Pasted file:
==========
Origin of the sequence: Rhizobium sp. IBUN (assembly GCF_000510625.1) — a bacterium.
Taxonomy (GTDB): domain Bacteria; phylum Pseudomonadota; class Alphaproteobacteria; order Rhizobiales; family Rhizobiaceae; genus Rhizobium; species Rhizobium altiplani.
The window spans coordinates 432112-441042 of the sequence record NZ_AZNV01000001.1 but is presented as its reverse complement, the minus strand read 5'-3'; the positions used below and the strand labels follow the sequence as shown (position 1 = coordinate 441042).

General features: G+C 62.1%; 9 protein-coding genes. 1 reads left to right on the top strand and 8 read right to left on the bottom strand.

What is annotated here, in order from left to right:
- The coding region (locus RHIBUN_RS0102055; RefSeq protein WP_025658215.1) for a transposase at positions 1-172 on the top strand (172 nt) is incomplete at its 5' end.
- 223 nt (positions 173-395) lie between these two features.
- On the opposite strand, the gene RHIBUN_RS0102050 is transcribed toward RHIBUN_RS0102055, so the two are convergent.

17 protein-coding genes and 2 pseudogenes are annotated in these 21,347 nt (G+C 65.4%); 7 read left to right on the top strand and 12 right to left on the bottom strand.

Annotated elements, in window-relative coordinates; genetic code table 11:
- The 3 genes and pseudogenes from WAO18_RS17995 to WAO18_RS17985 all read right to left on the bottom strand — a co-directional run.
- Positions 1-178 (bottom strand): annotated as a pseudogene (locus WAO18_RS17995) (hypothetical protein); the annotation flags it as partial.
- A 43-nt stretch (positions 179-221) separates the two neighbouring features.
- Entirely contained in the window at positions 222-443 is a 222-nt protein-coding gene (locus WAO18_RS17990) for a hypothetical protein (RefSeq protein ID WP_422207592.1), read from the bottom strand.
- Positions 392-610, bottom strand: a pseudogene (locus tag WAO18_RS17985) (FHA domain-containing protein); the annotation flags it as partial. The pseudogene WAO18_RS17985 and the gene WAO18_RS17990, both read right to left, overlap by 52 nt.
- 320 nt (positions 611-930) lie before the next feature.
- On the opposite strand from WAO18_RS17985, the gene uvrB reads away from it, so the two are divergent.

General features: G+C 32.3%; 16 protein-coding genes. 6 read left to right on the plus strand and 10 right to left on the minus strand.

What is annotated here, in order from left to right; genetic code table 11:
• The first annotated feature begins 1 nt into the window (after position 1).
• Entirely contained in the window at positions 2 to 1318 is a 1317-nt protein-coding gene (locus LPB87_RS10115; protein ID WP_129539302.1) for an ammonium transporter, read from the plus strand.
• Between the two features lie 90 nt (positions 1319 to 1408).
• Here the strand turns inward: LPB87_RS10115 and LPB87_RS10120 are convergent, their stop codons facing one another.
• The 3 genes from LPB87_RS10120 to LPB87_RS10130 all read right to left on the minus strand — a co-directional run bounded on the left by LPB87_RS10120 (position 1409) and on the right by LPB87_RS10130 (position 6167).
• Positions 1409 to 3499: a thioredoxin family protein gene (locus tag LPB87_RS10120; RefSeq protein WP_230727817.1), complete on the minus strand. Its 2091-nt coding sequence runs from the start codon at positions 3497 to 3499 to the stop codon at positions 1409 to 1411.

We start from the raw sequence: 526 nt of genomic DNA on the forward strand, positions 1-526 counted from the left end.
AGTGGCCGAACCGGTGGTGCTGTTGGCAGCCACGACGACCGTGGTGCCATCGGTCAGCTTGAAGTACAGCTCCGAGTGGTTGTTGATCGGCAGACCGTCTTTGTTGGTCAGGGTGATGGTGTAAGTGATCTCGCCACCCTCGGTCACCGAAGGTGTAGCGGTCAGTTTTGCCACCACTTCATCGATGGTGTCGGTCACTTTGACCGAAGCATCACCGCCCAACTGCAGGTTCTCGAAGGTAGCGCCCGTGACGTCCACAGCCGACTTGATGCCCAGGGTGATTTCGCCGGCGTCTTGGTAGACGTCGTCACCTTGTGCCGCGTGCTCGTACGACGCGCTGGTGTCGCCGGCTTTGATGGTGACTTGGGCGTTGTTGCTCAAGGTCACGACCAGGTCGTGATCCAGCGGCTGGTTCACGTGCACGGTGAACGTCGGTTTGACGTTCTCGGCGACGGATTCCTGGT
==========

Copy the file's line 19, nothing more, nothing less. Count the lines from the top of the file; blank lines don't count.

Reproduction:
What is annotated here, in order from left to right; genetic code table 11: